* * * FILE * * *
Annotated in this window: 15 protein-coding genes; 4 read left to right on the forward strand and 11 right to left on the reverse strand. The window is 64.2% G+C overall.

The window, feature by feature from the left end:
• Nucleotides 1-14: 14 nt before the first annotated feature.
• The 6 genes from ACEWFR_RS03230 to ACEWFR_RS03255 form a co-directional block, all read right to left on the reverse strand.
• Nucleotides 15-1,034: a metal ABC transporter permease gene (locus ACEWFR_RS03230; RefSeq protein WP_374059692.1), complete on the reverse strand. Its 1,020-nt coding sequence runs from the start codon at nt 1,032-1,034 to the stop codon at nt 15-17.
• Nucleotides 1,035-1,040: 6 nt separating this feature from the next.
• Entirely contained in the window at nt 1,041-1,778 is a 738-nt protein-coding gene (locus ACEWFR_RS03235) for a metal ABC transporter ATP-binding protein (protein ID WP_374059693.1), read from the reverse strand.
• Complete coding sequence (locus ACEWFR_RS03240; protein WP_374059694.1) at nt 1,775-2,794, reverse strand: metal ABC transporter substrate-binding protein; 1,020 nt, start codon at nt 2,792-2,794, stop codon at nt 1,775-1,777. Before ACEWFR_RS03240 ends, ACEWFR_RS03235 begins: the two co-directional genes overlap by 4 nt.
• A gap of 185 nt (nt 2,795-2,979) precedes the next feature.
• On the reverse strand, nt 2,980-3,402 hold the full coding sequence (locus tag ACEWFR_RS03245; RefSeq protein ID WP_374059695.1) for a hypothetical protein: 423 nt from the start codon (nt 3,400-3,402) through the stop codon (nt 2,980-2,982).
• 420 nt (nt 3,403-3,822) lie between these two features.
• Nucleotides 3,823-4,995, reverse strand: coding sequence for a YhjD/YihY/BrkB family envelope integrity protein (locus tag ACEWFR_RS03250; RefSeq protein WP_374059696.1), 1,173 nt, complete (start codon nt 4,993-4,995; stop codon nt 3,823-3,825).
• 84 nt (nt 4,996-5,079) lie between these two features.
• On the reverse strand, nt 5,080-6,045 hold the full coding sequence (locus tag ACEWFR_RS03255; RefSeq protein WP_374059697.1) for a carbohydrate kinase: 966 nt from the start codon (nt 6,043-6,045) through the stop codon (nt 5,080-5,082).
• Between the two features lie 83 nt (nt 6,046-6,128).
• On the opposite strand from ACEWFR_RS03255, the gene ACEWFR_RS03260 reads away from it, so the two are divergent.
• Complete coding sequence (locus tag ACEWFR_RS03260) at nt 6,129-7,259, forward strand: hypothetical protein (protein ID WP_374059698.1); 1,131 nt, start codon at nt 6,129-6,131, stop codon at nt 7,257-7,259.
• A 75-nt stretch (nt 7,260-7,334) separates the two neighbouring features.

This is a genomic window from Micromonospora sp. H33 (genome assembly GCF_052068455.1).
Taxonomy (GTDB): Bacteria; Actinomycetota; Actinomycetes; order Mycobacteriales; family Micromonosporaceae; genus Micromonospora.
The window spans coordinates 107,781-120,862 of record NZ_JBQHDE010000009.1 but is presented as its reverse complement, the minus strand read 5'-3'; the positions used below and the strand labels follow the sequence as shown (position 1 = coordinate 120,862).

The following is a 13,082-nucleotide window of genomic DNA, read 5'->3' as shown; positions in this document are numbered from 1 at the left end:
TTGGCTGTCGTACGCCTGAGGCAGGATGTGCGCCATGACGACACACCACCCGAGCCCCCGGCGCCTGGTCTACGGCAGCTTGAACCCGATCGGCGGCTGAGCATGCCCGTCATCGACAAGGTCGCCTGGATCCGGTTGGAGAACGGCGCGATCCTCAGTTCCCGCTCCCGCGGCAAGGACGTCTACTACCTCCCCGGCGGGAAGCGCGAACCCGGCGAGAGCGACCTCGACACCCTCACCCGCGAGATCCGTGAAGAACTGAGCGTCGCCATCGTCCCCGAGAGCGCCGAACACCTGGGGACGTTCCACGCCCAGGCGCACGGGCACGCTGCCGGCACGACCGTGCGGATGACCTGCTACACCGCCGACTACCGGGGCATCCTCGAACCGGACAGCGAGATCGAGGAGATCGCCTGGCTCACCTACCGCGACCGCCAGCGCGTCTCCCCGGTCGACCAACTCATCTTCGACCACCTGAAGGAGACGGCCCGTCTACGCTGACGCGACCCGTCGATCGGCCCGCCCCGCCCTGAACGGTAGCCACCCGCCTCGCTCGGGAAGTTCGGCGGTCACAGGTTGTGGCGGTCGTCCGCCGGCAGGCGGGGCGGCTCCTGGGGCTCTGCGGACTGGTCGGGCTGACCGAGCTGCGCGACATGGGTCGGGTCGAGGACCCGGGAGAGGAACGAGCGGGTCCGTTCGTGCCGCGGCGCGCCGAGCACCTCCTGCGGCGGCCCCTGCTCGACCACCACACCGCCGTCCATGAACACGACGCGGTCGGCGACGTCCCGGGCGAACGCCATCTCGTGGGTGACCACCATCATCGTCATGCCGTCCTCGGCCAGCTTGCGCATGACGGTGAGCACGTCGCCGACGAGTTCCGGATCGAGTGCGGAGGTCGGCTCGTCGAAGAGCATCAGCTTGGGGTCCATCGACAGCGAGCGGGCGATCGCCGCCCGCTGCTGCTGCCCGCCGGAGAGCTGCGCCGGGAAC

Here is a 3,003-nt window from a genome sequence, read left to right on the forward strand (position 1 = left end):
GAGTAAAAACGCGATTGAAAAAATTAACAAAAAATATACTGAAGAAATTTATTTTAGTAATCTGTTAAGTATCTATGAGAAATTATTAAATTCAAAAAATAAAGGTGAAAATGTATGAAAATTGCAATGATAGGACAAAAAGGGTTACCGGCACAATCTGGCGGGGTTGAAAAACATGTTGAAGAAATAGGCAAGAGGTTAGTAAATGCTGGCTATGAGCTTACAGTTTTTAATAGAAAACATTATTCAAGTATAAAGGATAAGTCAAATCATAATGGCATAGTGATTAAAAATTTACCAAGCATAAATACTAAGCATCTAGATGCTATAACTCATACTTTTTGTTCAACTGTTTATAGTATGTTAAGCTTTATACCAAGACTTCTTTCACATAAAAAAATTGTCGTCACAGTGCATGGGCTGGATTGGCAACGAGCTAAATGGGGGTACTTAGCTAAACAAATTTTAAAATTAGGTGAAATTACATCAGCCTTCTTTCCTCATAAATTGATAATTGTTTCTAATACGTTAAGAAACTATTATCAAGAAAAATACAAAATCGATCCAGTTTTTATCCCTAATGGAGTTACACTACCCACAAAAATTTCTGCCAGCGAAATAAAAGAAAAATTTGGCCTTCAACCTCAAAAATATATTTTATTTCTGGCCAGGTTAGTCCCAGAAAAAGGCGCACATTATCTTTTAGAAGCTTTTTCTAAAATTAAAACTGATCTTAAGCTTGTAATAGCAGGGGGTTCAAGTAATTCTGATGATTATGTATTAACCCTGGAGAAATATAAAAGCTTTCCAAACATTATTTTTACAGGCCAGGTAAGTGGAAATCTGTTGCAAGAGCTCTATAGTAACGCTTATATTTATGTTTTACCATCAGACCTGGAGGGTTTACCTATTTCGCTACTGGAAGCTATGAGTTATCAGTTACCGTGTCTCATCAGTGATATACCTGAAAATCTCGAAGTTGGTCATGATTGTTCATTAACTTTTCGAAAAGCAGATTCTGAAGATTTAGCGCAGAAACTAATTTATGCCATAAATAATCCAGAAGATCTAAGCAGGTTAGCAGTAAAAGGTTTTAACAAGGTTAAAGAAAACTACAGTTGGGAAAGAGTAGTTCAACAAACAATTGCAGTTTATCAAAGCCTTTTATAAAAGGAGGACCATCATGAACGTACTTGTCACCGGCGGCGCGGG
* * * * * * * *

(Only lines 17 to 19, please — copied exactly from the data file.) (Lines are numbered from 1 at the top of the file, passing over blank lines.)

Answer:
• Complete coding sequence (locus tag ACEWFR_RS03260) at nt 6,129-7,259, forward strand: hypothetical protein (protein ID WP_374059698.1); 1,131 nt, start codon at nt 6,129-6,131, stop codon at nt 7,257-7,259.
• A 75-nt stretch (nt 7,260-7,334) separates the two neighbouring features.

This is a genomic window from Micromonospora sp. H33 (genome assembly GCF_052068455.1).